Fairfax Financial’s $4.7 billion offer to take BlackBerry private is fairly unorthodox. In the first place, Fairfax made the offer public without raising anywhere close to the amount of capital it needed to complete the deal. Second, Fairfax is under no obligation to actually make good on the bid if BlackBerry can’t find a more attractive offer. As Wellington Financial’s Mark McQueen puts it, Fairfax seems intent on testing the “limits of [merger and acquisition] creativity.”
“In my life I can’t recall a ~$5 billion cash takeover bid being announced without the financing being lined up in advance,” McQueen writes. “Often, the Regulators don’t allow such a tactic… Compare that to Michael Dell’s going-private of his company, where Mr. Dell rolled his 16% stake plus contributed another meaningful quantum of new dough to bring his partner Silver Lake on board.”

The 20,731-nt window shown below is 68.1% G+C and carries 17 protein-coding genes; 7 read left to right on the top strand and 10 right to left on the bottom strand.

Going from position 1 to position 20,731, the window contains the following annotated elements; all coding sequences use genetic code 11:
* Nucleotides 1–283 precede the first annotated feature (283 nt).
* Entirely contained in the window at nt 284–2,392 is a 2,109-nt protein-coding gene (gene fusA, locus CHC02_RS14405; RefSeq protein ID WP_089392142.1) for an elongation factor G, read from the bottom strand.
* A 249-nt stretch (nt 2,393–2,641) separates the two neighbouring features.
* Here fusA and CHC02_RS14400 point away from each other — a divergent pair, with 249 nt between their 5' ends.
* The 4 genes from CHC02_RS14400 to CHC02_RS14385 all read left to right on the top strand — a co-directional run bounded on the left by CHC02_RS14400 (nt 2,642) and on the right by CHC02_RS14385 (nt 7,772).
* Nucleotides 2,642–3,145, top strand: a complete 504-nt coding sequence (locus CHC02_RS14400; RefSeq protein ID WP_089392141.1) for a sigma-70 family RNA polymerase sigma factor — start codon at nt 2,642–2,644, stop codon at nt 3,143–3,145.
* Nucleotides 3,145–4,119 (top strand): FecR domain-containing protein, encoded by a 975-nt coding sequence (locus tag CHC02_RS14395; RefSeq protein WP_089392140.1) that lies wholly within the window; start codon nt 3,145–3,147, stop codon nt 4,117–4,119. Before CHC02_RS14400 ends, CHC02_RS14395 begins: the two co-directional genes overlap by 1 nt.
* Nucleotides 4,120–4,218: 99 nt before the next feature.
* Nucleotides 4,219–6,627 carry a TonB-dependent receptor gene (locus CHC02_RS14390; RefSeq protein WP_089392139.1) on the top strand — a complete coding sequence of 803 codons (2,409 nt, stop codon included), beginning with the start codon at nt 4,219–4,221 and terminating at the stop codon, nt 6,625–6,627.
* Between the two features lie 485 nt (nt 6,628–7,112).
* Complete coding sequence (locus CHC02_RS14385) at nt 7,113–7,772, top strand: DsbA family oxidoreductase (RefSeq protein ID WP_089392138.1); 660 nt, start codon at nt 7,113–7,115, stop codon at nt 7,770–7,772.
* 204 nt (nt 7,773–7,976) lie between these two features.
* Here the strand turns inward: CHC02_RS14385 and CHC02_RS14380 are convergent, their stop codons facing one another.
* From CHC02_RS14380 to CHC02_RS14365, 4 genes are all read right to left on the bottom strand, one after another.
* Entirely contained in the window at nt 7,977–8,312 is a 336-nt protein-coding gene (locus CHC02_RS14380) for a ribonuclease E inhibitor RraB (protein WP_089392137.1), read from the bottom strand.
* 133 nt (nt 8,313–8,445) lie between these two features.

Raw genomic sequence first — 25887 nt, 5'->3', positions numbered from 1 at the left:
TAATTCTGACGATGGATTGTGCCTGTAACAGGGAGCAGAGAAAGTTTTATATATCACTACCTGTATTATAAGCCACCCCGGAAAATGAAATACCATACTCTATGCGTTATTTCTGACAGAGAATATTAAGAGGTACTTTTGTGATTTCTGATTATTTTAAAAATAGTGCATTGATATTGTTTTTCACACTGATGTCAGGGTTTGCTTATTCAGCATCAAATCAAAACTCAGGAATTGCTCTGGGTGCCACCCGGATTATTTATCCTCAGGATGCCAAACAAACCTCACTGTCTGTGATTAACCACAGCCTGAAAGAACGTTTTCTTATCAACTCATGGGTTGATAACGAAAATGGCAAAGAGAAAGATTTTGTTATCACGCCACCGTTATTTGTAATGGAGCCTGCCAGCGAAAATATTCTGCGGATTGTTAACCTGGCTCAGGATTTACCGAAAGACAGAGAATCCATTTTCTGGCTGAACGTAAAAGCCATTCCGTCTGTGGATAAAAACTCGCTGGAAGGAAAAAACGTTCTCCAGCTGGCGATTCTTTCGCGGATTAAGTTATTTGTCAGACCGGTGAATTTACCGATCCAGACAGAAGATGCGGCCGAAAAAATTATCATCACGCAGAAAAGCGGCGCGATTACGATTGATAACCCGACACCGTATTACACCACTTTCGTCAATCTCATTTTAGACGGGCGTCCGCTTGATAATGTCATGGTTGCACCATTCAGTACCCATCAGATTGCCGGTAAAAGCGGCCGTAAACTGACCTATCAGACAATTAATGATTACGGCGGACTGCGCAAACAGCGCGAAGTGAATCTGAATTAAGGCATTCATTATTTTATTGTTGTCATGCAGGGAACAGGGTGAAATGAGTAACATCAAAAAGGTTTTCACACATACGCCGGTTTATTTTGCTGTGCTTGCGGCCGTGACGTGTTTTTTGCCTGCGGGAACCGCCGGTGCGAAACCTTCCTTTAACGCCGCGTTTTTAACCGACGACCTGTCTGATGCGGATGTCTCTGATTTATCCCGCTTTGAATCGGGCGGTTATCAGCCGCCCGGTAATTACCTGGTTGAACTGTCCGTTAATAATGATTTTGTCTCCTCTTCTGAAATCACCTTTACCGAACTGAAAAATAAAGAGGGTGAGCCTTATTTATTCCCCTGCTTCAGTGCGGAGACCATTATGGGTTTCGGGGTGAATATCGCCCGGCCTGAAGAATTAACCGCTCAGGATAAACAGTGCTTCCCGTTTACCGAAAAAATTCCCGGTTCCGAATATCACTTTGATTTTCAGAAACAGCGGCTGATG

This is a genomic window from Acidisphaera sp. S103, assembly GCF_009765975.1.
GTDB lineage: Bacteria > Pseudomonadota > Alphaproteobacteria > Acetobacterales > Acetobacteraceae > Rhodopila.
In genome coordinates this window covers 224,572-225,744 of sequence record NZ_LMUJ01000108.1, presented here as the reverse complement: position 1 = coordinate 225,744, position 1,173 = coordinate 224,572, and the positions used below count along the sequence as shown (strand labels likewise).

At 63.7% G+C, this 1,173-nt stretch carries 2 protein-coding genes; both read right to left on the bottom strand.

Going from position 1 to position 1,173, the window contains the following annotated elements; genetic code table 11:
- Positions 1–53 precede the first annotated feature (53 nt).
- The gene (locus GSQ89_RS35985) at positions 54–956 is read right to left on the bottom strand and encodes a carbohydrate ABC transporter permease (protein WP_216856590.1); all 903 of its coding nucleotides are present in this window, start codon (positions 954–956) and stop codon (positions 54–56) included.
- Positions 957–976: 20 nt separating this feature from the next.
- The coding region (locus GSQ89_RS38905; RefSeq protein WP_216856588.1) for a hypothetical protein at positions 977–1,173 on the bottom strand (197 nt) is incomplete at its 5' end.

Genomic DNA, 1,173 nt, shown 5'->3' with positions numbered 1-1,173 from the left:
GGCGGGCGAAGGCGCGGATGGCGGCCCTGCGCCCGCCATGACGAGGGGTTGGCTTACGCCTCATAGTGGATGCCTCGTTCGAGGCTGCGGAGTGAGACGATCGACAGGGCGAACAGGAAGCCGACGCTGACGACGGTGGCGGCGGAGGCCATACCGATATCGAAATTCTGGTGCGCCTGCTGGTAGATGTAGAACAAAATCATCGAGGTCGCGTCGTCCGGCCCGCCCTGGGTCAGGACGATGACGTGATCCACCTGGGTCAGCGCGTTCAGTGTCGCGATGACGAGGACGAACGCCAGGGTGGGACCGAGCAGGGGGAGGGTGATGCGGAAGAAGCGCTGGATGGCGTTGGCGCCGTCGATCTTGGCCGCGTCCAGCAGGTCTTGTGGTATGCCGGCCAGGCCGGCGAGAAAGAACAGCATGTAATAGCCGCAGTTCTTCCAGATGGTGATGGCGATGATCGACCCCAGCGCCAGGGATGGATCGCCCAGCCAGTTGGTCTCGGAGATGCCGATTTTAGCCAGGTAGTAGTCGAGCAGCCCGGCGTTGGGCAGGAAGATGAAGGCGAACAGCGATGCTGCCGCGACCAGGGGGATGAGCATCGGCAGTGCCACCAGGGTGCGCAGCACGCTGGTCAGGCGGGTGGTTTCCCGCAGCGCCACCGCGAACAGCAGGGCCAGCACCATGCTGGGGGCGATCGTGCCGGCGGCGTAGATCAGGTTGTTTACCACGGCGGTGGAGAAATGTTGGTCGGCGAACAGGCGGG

McQueen suggests that because of this, the Fairfax offer doesn’t yet qualify as an official bid but more “a premise of a bid.” What’s more, he thinks that Fairfax is fooling itself if it announced the proposal publicly to draw in larger players such as Microsoft or Lenovo.
“An unfinanced LOI isn’t going to fool any serious buyer,” McQueen concludes. “I don’t think Microsoft will suddenly try to top him at $11/share. If they want the company, they now know they can buy it for in and around US$9.00 a share.”